Bluford Healthcare Leadership Institute › Forums › 2020 BHLI Cohort Engagement › From Separate to Equal and The 1619 Project › Reply To: From Separate to Equal and The 1619 Project
From Separate to Equal Response
After watching the video, I was surprised to learn more about the black experience past the effects of housing discrimination or the development of 18th and Vine. Through the preservation of racial discrimination within the history of healthcare in Kansas City are stories of perseverance and community that triumph through greed, hate, and illogical thinking. The story of the Truman Medical Center tells a series of pivotal moments within the Kansas City area while contributing to the ongoing discussion about the impact of politics on healthcare.
Along with the many components of healthcare, a patient’s confidence within their system is a significant determinant of how effective services can be in providing for a community. The black community’s experience with a healthcare system controlled by white people put black people in a vulnerable position as a patient. Trusting a white system with one’s black body has been a risk due to the history of devaluing the worth of a black person’s life. However, the production of black health practitioners by Howard and Meharry Medical College brought hope to black communities and opportunities for black scholars.
While segregated hospitals developed in Kansas City the stories shared from General Hospital #2 reminded me of the stability needed in order to continue promoting change. The strong sense of community that existed among the staff was evident in the ways that they referred to their black colleagues as older brothers or mothers. Segregation within the healthcare system allowed for a strong and caring black community to emerge. It allowed patients to feel comfortable, safe, and inspired within this environment. Even though the staff of General Hospital #2 had to work with minimum resources, however, they were determined to provide their patients with the highest level of quality care that they could.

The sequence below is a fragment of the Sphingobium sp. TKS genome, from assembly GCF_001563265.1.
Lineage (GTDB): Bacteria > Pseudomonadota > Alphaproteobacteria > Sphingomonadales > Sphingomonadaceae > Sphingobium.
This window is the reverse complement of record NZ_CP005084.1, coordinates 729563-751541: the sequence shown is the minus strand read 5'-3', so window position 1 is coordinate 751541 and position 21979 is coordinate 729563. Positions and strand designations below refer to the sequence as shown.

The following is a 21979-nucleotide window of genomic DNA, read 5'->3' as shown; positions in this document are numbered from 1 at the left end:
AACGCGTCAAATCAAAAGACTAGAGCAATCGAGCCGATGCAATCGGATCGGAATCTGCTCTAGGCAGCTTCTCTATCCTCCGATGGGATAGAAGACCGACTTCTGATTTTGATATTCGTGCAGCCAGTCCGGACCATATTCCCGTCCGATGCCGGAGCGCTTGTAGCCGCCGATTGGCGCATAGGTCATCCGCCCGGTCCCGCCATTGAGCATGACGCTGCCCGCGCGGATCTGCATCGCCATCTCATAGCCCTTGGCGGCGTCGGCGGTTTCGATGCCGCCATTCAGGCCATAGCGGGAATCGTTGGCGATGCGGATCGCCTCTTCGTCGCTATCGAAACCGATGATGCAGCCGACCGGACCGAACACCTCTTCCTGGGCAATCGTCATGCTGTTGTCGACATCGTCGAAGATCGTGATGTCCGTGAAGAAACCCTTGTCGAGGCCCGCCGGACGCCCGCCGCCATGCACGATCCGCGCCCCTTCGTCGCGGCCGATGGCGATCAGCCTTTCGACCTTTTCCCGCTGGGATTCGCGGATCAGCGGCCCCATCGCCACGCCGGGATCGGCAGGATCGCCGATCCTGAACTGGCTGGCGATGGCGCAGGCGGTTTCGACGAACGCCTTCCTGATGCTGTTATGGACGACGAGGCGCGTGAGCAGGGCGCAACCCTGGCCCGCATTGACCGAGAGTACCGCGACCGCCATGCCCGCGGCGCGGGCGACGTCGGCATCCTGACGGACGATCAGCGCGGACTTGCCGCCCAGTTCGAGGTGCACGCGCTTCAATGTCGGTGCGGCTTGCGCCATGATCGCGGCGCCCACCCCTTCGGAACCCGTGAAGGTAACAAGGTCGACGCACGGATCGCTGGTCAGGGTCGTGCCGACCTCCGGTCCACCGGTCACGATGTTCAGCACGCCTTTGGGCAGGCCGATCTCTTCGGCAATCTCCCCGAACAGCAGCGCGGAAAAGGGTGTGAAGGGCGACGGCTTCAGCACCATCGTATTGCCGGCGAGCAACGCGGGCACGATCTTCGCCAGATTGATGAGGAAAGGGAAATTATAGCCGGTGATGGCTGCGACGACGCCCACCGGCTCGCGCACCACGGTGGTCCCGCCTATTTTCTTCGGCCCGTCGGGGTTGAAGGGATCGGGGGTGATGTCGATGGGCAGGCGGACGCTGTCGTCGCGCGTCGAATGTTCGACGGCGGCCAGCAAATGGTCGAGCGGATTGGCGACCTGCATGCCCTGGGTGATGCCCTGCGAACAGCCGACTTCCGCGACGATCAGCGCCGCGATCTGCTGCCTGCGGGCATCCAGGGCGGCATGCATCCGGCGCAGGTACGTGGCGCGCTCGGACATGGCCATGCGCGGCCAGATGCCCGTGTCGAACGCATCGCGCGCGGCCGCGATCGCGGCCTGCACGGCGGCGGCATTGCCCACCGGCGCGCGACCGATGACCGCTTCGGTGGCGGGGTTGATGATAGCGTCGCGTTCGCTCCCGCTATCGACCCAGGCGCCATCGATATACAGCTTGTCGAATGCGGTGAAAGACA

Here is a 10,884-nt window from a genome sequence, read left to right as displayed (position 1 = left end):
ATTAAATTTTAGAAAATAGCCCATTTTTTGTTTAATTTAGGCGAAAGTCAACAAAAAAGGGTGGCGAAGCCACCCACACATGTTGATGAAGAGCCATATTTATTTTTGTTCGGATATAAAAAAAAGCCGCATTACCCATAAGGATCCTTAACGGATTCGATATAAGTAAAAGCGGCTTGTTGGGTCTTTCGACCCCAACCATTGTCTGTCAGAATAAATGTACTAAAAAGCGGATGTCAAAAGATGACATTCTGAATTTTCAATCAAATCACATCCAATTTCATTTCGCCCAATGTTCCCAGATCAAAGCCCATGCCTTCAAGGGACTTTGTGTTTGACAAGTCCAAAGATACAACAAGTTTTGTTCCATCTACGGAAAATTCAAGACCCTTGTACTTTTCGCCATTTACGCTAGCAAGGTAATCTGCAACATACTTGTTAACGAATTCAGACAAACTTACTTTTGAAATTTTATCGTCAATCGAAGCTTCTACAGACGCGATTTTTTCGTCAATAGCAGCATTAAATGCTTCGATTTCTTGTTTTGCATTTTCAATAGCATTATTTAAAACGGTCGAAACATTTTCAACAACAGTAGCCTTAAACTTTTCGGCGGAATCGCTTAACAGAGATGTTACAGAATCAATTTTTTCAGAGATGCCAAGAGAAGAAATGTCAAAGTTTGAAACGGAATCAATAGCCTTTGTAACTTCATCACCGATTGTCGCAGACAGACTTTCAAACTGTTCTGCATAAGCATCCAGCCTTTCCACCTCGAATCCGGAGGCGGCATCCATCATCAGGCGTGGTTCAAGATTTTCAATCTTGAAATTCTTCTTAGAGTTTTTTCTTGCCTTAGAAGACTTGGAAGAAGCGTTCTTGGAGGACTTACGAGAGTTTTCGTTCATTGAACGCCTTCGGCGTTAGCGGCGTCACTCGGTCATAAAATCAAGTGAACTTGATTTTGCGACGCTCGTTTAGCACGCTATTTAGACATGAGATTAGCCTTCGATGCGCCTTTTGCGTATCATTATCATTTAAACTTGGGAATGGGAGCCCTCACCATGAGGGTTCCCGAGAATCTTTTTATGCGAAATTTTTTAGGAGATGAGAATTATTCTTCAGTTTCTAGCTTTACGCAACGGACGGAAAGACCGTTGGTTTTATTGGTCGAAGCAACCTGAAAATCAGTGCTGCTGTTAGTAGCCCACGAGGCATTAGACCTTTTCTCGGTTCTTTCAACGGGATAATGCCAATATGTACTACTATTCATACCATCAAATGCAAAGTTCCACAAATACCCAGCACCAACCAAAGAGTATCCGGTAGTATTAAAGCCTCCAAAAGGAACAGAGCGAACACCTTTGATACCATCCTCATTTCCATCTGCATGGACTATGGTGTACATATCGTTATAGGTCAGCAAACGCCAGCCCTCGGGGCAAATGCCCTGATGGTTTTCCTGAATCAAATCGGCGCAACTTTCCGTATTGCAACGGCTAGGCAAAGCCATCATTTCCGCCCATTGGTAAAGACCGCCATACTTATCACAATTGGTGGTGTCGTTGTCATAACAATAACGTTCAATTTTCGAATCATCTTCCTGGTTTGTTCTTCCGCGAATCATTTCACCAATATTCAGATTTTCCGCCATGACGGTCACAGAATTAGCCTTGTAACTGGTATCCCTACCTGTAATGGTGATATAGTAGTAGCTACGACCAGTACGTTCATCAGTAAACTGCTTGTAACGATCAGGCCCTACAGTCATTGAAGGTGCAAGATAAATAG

A few of the stories that irked me were the initial barring of black staff at General Hospital #2 and the presence of jail cells being established in General Hospital #2. The decision to prevent black staff from working at General Hospital #2 was argued as a point of racial inferiority due to intellectual incapability of serving as a nurse or doctor. In reality, it was not out of concern of the quality of care the minority person would receive, instead, it was out of fear of black people proving that they could rise to a similar position of intellectual power as a white man. Secondly, the presence of jail cells within the General Hospital #2, further promotes the criminalization of minority groups even in a space of healing. It elevates the superiority and benevolence of white people while expressing a political message that the lives of minority groups and people who have committed a crime are worth less than that of a white citizen.
All in all, I feel as though the health system within Kansas City demonstrates how healthcare has developed over time. However, it is also an example supporting the need to push for improving the quality of care for minority groups and underserved communities throughout America.